PARIS (Reuters) - Tiny, bloodthirsty and relentless, the insect pest that became a nightmare for millions of New Yorkers has found its way to Paris, spreading fear of an outbreak that could turn into the ultimate tourism-killer.
Bed bugs, known in French as “punaises de lit,” or “bed drawing pins,” were a rarity in France just three years ago, far less prevalent in homes than mice or cockroaches and well under the radar of public health officials. No longer.
An employee at the public health section of Paris’ City Hall who asked not to be named said more than 600 places in the city have needed treating for bed bug infection so far this year — a marked increase from 2009.
While the city is playing down the extent of the problem, rejecting the term “invasion,” exterminators said bed bugs were spreading quickly throughout the French capital and had already appeared in other parts of the country.
“Let’s say it started in 2007,” said Reynald Boudet, owner of the Aurouze extermination shop in Paris. “Back then we had ten requests per year. Now it’s more like a hundred ... We are getting more and more orders for (extermination) products from all over the country.”
Travelers from the United States and Canada had probably acted as hosts for the tiny parasites, which lodge in fabric — preferably beds — and feed on human blood at night, he said.
The problem grabbed public attention when France Info, a radio news station, reported on Tuesday that several Parisian hotels had been infested. It said one threw out all of its carpets and furniture after guests complained.
Paris City Hall said it had been overwhelmed with calls.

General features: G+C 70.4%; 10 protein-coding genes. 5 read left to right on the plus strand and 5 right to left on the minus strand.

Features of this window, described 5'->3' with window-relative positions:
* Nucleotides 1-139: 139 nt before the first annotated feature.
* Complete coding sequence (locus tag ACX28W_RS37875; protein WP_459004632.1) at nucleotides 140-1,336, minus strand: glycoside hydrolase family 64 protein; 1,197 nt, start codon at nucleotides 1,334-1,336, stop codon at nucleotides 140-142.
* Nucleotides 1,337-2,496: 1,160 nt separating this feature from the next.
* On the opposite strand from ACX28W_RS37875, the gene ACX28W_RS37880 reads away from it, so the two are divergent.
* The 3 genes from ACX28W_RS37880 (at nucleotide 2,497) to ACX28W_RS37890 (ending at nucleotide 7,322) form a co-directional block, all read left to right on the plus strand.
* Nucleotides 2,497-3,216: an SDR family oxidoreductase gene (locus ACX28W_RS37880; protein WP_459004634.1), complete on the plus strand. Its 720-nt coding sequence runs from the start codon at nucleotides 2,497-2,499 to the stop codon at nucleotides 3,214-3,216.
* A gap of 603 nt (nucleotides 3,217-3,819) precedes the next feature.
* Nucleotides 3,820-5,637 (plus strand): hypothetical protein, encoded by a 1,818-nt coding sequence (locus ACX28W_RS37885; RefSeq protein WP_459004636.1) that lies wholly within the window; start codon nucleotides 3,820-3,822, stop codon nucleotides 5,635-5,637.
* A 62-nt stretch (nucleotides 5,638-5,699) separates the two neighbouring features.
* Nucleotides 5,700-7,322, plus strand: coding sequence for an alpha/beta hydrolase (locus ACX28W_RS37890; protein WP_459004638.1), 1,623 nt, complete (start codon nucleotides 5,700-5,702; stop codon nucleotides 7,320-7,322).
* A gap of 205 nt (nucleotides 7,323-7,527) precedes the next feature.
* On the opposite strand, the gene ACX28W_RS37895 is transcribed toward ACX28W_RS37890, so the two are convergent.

A City Hall spokeswoman said she had no statistics available on bed bugs. She said they did not have priority status and only accounted for an “infinitesimal part” of public extermination visits.
Yet an outbreak in Paris could deter tourists from booking hotel rooms or renting apartments, potentially threatening an industry that brings in billions of dollars a year.
Bed bugs, about the size of a grain of rice and flat-shaped, have became a headache for thousands of New Yorkers since an unstoppable invasion left them with painfully itchy and unsightly red welts.
Notoriously tough to dislodge but not disease carriers, the bugs work their way into bedding or furniture upholstery where they can survive for a year without eating or put up with extreme temperatures as they wait for a host to come along.
Exterminators use powerful chemicals to rid apartments of the bugs, an invasive process that forces tenants to move out and deep-clean all their possessions.
The parasites are highly efficient at spreading in an urban environment such as Paris or New York, where they have invaded the seat of the United Nations, the offices of former U.S. President Bill Clinton and a Victoria’s Secret lingerie store.
“They’re worse than cockroaches because they suck blood,” said Aurouze’s Boudet. “All it takes to bring them home is to sleep over at a friend’s place.”
Editing by Catherine Bremer and Tim Pearce